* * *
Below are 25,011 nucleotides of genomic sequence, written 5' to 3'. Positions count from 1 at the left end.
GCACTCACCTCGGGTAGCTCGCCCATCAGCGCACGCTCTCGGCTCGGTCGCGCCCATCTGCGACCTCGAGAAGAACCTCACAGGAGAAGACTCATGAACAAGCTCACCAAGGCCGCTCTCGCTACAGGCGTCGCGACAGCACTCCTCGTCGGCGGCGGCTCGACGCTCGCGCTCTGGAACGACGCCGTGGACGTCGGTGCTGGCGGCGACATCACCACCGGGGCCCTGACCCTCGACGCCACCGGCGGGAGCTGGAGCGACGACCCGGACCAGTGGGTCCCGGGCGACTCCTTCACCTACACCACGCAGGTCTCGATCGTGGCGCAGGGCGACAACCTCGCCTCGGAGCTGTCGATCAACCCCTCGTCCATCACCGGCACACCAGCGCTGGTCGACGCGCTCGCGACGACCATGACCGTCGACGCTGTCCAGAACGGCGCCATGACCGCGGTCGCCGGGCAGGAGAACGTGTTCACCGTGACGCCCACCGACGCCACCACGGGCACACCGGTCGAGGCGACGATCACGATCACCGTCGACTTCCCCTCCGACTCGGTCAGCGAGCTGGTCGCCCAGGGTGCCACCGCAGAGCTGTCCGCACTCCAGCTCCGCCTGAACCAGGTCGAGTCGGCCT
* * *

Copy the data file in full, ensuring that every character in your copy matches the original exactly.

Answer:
Below are 25,011 nucleotides of genomic sequence, written 5' to 3'. Positions count from 1 at the left end.
GCACTCACCTCGGGTAGCTCGCCCATCAGCGCACGCTCTCGGCTCGGTCGCGCCCATCTGCGACCTCGAGAAGAACCTCACAGGAGAAGACTCATGAACAAGCTCACCAAGGCCGCTCTCGCTACAGGCGTCGCGACAGCACTCCTCGTCGGCGGCGGCTCGACGCTCGCGCTCTGGAACGACGCCGTGGACGTCGGTGCTGGCGGCGACATCACCACCGGGGCCCTGACCCTCGACGCCACCGGCGGGAGCTGGAGCGACGACCCGGACCAGTGGGTCCCGGGCGACTCCTTCACCTACACCACGCAGGTCTCGATCGTGGCGCAGGGCGACAACCTCGCCTCGGAGCTGTCGATCAACCCCTCGTCCATCACCGGCACACCAGCGCTGGTCGACGCGCTCGCGACGACCATGACCGTCGACGCTGTCCAGAACGGCGCCATGACCGCGGTCGCCGGGCAGGAGAACGTGTTCACCGTGACGCCCACCGACGCCACCACGGGCACACCGGTCGAGGCGACGATCACGATCACCGTCGACTTCCCCTCCGACTCGGTCAGCGAGCTGGTCGCCCAGGGTGCCACCGCAGAGCTGTCCGCACTCCAGCTCCGCCTGAACCAGGTCGAGTCGGCCT